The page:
A tribute to Pastor Antonia Bonga, who passed away on Friday night.

A man who I counted as a friend died on Friday night.

I first met Pastor Bonga in 2004 when I visited Mozambique for the first time.  He was running a center for street children called Casa Reom.  That visit was a turning point in my life, showing me many things: that we don’t need monetary richness to be rich, that it is better to do what is right today even if it risks an uncertain future, that most people live in far more difficult circumstances than we do in the West but can still be happy, and that God is close to the poor.

A few years ago he visited England, and sent us a short resume of his life:

 “I was born on 3rd February 1950 at Bawaze-Lampene, Marromeu, the son of Tomo Bonga and Carita. I was educated at Jaravura. My parents were very poor and they were only able to pay for my education up to grade 3.

When I was 18 I came to Beira where I worked during the day and went to a night school. The same year (1968) I was converted in the Apostolic Faith Mission, and was baptized in 1969. I got married and later on was ordained to be a deacon. I had a spiritual experience.

I have had 12 children, 8 of them have died so only 4 remain.

I went to Zimbabwe to Bible school, and when I came back to Mozambique was ordained to be a church pastor. I have planted 5 new churches.

In 1986, I did another bible course in Zimbabwe when I returned home things were worse. A civil war was causing difficulties among Mozambicans. In 1988 things had got so bad that even some of the church leaders were fighting over power.

In 1989, I met 5 missionaries with whom I shared my vision of ministering and planting new churches. The civil war was still going on and the government were harassing me. The government became my number one enemy. It was not easy to preach the word of God at this time. Eventually, God gave a solution to my difficulties. Later on, I founded my present church called “International Body of Christ church”. This started with meetings under a tree. Many people were laughing at the church and at me. Now the churches are all over Mozambique.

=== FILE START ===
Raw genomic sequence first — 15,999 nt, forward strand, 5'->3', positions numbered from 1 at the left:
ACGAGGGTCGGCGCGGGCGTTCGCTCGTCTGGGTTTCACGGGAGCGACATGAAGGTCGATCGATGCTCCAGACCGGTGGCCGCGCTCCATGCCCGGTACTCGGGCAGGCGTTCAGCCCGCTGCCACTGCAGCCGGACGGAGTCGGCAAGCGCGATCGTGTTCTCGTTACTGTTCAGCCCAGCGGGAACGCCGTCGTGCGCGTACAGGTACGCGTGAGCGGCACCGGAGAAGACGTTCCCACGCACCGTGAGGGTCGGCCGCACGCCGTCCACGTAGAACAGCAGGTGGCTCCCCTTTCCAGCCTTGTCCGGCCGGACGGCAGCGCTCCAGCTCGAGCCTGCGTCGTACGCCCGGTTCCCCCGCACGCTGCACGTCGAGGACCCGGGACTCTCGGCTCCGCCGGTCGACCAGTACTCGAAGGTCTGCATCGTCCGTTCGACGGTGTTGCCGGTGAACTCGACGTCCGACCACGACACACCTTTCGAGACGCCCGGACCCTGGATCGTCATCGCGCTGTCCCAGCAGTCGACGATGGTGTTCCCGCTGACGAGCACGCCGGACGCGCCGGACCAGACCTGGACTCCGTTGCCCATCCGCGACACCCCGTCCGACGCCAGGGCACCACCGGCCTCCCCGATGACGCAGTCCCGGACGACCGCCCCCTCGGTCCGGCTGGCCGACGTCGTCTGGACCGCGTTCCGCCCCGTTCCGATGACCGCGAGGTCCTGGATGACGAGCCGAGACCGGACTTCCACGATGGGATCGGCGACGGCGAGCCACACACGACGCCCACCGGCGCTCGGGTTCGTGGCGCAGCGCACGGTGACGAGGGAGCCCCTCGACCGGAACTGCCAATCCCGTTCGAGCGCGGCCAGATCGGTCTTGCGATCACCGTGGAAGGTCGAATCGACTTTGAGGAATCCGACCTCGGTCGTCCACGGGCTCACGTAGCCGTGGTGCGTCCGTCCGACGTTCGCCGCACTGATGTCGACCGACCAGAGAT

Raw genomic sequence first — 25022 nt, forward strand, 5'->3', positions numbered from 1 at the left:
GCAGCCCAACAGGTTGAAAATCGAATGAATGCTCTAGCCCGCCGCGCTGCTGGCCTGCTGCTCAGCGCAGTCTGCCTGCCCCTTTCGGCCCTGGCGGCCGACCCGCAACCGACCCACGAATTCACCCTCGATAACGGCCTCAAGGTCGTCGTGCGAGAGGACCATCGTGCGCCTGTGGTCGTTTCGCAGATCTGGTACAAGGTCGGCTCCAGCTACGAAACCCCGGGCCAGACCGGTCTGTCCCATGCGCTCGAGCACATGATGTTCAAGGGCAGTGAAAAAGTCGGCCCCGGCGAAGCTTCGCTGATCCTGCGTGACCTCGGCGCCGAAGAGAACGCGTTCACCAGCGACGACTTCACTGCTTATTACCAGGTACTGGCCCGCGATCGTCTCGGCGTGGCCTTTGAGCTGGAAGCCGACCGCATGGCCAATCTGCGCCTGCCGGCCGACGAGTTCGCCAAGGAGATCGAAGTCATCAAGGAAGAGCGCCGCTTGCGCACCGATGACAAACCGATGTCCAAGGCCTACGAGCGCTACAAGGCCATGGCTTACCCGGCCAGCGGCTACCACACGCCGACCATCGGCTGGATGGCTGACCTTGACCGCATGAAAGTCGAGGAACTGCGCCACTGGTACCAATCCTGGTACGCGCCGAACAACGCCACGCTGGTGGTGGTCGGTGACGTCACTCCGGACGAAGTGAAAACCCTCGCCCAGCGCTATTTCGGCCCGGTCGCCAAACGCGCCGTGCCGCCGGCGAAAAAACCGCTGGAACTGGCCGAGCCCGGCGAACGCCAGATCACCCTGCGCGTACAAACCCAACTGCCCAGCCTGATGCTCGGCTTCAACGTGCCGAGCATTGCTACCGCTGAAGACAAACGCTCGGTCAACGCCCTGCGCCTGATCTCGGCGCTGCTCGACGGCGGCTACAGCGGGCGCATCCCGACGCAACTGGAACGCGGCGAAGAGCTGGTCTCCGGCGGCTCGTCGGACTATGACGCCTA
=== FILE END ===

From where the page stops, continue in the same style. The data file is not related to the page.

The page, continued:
When I joined Youth With A Mission (YWAM), I did Discipleship Training (1993) and a Leadership Training programme (1997) in Zimbabwe.

In 2000 God touched my life and told me to care for the orphans and those living in difficult situations on the street. The same year I began leading the YWAM base in Beira.”

I visited Pastor Bonga and the Casa Reom project several times, and I wrote about one visit in my book ‘The Leap’:

When I came back from my last trip to Mozambique, my friend Pastor Bonga had just taken on the running of a second orphanage, with about forty children from ages 1 to 10.  He was asked to take it on, but was not given any money to pay for the running costs.  He couldn’t refuse when he’d been asked.  He couldn’t allow the children to be turned out onto the streets again.  What would happen to the one year old babies? He chose to do what was right, without considering the consequences; he left them up to God.

Pastor Bonga was not perfect, none of us are, but he pursued what his heart told him.  He persevered in extremely difficult circumstances, supported sometimes only by his love of God.  He died unexpectedly.  The evening before he died he had been meeting with others about a new project to help orphans in Nhamatanda, Mozambique.

He will be missed on this earth.

About Minimalist Christian

Phil Hemsley is a graduate of the University of Cambridge, and a Fellow of the Institution of Mechanical Engineers in the UK. He works for a multinational company in the power industry, has presented technical papers at international conferences and holds many patents. He has published two books, the most recent is "The Big Picture, an Honest Examination of God Science and Purpose". He has lived on both sides of the faith fence. He is married, with two daughters.
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